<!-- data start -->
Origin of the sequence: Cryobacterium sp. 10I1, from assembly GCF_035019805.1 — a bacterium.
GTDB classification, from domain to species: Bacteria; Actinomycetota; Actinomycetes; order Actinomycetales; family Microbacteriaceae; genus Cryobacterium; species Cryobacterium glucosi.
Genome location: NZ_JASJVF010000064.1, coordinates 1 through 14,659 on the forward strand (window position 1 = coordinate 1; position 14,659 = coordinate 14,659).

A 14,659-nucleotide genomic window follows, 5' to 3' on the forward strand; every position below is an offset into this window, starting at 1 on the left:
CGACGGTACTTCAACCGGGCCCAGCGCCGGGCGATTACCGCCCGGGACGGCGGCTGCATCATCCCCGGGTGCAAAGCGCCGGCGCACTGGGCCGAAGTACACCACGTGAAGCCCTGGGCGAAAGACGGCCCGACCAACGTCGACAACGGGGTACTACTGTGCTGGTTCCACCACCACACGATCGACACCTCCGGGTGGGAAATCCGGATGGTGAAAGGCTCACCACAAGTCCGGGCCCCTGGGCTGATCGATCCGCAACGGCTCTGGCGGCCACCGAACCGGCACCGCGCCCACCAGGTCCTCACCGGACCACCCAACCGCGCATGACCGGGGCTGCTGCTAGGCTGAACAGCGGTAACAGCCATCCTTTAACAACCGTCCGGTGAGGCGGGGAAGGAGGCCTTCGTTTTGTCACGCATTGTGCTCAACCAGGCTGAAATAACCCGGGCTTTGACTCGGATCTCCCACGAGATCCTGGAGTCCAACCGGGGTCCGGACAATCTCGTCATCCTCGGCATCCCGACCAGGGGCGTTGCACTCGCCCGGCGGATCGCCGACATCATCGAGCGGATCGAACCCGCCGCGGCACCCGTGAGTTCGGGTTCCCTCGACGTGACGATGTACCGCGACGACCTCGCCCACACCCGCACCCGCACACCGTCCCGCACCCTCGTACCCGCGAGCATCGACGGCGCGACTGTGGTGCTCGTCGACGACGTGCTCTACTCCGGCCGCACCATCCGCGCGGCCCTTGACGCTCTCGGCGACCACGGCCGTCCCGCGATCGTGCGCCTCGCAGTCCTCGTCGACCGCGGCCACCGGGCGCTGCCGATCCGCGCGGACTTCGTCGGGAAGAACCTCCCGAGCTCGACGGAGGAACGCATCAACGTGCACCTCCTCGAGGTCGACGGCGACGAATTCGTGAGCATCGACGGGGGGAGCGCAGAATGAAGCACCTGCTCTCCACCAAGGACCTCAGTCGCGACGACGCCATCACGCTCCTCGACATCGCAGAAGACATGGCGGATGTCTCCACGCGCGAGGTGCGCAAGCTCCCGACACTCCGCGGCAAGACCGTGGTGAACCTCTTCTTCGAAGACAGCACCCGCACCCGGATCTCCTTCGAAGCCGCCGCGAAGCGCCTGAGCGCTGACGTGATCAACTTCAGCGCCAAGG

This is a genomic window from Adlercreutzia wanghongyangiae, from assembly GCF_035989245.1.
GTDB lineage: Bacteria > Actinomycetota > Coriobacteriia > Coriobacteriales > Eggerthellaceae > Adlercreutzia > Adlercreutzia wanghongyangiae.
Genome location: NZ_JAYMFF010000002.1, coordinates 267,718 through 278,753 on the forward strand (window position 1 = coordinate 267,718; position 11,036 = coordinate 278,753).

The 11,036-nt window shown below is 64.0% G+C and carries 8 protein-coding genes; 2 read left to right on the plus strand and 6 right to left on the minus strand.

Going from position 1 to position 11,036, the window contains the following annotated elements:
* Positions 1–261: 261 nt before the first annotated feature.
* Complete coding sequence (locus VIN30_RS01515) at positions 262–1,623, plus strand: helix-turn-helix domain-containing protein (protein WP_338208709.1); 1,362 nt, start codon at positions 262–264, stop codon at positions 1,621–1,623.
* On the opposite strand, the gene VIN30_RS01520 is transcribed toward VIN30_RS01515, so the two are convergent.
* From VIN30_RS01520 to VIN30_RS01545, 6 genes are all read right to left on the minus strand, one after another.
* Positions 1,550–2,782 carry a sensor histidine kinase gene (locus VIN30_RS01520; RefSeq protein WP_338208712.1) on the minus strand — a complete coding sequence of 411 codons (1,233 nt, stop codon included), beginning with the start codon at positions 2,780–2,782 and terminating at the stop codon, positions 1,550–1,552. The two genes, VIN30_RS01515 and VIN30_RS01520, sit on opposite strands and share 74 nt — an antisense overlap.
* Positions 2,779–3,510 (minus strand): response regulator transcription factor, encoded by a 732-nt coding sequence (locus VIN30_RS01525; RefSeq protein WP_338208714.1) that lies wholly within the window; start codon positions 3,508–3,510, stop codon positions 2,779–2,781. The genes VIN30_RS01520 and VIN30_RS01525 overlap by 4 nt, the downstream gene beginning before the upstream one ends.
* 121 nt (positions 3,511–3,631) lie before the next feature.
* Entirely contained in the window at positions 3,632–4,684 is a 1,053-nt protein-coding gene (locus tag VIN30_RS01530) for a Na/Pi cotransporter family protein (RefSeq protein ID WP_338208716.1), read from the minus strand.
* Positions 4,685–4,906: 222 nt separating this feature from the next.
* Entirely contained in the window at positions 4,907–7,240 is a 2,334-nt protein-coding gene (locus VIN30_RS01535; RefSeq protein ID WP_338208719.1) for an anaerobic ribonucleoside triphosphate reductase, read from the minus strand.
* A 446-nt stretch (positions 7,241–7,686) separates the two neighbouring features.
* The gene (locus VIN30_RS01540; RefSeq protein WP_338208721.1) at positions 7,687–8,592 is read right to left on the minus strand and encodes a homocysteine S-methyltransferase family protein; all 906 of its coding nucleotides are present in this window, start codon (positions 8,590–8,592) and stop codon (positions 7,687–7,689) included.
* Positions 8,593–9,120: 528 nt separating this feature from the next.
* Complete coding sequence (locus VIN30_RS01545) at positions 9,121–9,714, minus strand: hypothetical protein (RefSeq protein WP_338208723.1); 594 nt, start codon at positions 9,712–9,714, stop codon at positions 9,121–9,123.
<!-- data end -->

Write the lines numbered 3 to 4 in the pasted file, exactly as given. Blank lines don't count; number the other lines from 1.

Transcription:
Genome location: NZ_JASJVF010000064.1, coordinates 1 through 14,659 on the forward strand (window position 1 = coordinate 1; position 14,659 = coordinate 14,659).

A 14,659-nucleotide genomic window follows, 5' to 3' on the forward strand; every position below is an offset into this window, starting at 1 on the left: